When we initially planned the interview I scheduled two hours for it. But after two hours it became clear that we had just begun. This event felt transformative for both of us as we experienced the veil of skepticism slowly melt into mutual understanding and even sympathy. I can’t say how Frank felt, but I had the sense that he saw in me someone who could listen to his existential questions. On my side, I began to realize that the language he used, appropriated from pop psychology, was just a thin surface of an amorphous desire and curiosity for the world in all its opacity; something I could relate to. I sensed that any container to that amorphous spirit would betray a degree of arbitrariness, the containers I have developed for my own life included.
A mother and son move through different sections of the airport. The son is that age at which embarrassment informs the extent of possible interactions with his mother. Their exchanges are snappy, fueled by bitterness and mutual condescension. A recollection about her father’s (his grandfather’s) death suddenly triggers a memory of a moment in the past where she had felt love. She tells her son, only to find him listening to music on headphones. He takes the headphones off and she continues: She had slept with a man and gave him her phone number. By mistake she had given him her husband’s (his father’s) number. She never heard from him again. In the meantime, the husband/father has died and one gets the sense that this accounts for the aggressive distance between mother and son.
The conversation switches to a friend the son once had: Moritz. What ever happened to him? The mother asks; she liked him. Out of nowhere, the son recounts a story in which he and said friend were caught in the rain. Soaked and standing in an empty rowing club for shelter, they looked at each other, took off their clothes, and fucked. The disclosure, having lain silently dormant in the privacy of their shared home, can only be released in the anonymous hub of strangers swimming in foreignness. Given their intimate relationship, his confession is not so much an offering as it is a weapon, a threat, a measurement of distance. It says: take this secret I keep deep in my interior and stay back.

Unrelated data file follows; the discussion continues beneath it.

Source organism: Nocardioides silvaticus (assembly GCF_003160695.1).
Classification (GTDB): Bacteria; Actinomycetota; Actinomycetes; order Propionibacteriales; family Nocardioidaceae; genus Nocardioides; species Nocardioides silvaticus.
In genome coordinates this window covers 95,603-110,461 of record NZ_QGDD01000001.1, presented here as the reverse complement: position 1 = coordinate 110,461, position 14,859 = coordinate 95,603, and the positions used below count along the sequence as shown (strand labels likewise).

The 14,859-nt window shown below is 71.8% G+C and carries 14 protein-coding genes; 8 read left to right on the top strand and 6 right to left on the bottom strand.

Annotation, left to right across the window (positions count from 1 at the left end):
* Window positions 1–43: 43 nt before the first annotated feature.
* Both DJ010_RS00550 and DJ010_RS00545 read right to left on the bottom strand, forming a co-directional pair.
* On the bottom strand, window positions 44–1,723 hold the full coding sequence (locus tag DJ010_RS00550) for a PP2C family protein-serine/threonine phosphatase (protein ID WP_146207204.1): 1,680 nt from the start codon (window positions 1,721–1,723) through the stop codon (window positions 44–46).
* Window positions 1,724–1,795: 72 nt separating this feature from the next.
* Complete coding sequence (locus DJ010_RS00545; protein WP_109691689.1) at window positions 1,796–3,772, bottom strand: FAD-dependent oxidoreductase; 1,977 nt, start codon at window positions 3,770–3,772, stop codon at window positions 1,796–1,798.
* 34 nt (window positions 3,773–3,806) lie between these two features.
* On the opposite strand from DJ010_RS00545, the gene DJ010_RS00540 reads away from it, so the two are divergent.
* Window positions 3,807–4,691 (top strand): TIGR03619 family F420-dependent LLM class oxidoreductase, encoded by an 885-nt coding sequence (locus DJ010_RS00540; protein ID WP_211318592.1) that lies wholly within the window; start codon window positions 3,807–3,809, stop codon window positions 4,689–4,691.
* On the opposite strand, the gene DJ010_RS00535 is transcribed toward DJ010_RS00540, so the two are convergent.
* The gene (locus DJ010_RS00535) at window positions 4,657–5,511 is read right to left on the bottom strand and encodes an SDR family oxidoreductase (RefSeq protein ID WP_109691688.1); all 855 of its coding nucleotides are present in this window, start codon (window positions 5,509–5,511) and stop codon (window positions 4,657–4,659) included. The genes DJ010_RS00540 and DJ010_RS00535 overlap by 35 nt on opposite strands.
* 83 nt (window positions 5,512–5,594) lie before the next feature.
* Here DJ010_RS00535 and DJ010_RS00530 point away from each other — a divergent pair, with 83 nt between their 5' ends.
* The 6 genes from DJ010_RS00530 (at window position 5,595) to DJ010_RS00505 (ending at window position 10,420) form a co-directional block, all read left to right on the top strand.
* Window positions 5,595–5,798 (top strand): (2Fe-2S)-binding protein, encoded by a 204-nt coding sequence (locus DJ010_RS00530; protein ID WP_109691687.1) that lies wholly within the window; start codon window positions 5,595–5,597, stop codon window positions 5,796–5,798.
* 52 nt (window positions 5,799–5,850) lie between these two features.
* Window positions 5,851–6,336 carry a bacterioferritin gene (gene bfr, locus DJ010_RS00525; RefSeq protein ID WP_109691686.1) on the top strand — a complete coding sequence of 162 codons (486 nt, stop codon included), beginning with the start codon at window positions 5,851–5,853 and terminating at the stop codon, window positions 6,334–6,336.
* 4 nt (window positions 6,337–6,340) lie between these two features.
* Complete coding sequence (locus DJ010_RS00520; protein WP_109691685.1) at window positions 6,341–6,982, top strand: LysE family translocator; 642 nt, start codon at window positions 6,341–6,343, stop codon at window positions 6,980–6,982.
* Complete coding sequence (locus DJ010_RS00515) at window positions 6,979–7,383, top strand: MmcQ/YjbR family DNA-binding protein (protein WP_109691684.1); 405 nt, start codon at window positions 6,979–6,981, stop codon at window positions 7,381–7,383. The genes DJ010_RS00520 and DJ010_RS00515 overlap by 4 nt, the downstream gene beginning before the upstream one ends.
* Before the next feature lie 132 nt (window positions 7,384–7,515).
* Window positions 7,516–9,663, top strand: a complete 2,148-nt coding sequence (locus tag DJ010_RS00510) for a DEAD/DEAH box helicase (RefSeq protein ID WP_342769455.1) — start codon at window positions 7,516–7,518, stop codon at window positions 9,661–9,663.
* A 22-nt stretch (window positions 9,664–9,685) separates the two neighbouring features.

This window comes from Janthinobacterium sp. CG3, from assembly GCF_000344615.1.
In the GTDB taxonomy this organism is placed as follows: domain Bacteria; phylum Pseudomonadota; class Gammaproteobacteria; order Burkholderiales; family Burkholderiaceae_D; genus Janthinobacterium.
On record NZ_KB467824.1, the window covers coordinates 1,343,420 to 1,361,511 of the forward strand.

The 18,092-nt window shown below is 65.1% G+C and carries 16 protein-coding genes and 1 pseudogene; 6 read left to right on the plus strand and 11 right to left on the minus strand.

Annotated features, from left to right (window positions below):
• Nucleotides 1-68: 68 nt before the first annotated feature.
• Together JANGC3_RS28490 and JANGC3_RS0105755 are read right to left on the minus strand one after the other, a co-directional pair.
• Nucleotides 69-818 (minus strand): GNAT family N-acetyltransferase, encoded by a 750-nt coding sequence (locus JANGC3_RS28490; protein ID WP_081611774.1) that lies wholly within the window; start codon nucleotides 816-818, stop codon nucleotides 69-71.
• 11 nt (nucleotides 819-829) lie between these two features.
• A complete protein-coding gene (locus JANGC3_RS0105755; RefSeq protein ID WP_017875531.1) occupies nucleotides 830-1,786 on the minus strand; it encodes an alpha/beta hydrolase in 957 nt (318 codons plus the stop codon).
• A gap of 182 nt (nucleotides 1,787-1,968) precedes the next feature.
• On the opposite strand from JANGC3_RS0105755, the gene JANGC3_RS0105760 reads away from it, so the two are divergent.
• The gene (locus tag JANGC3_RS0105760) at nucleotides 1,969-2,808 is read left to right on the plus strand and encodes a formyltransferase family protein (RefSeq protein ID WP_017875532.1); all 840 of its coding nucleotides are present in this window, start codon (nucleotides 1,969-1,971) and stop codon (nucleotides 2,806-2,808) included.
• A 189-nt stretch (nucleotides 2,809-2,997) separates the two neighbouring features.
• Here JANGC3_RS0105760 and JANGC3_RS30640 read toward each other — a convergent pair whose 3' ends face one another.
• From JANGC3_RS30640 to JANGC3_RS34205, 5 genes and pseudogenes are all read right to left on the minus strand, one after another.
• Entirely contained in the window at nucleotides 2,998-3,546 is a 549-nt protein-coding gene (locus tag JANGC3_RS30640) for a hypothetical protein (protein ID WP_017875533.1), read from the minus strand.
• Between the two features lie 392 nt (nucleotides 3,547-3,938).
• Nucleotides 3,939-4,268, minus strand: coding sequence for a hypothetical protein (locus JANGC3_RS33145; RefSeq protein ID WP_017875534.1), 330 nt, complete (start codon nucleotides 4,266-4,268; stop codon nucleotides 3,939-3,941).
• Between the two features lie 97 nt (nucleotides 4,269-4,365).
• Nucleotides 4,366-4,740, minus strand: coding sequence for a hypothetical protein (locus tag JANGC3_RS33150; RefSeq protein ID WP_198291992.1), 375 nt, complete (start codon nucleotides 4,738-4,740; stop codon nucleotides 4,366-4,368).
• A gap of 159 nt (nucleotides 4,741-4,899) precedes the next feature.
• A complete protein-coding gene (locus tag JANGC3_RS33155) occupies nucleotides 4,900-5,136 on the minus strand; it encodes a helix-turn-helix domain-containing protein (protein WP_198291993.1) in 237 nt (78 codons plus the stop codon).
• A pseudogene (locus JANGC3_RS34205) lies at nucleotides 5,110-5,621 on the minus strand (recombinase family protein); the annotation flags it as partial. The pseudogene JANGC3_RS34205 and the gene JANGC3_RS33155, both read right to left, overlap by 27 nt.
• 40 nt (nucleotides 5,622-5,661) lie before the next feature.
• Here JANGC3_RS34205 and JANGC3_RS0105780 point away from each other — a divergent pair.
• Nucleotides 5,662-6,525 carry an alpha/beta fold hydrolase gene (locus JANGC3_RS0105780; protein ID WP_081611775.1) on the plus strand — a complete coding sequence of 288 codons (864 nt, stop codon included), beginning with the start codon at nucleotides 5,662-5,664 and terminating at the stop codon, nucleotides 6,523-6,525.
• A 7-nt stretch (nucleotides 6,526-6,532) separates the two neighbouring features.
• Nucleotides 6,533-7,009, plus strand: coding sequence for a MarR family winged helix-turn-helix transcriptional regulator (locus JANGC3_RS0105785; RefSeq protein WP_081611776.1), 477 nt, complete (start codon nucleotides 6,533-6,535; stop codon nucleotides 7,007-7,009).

A young German couple sits waiting for their flight. The man comes off as disinterested in his girlfriend while she appears to harbor a sedated and mediocre sense of faith in the stability of their relationship. He moves around the airport alone while she sits with their bags. Where were you? At the newsstand. The girlfriend wants to know whether they transport animals at this airport. The boyfriend humors the question but without interest. The girlfriend asks if he can go buy some Sagrotan; they don’t have any with them. He goes back to the store. As he takes the antibacterial wet wipes off the shelf and brings them to the cashier he notices the woman standing in front of him in line. They exchange glances. He pays and starts following her through the airport’s main hall. The two strangers move through the hall, crisscrossing each other. They exchange a second glance, this time longer, and part ways. There seems to be no doubt that, were this woman to have given any further sign, he would have been willing to leave his girlfriend with the bags and start a new life, wet wipes forever undelivered.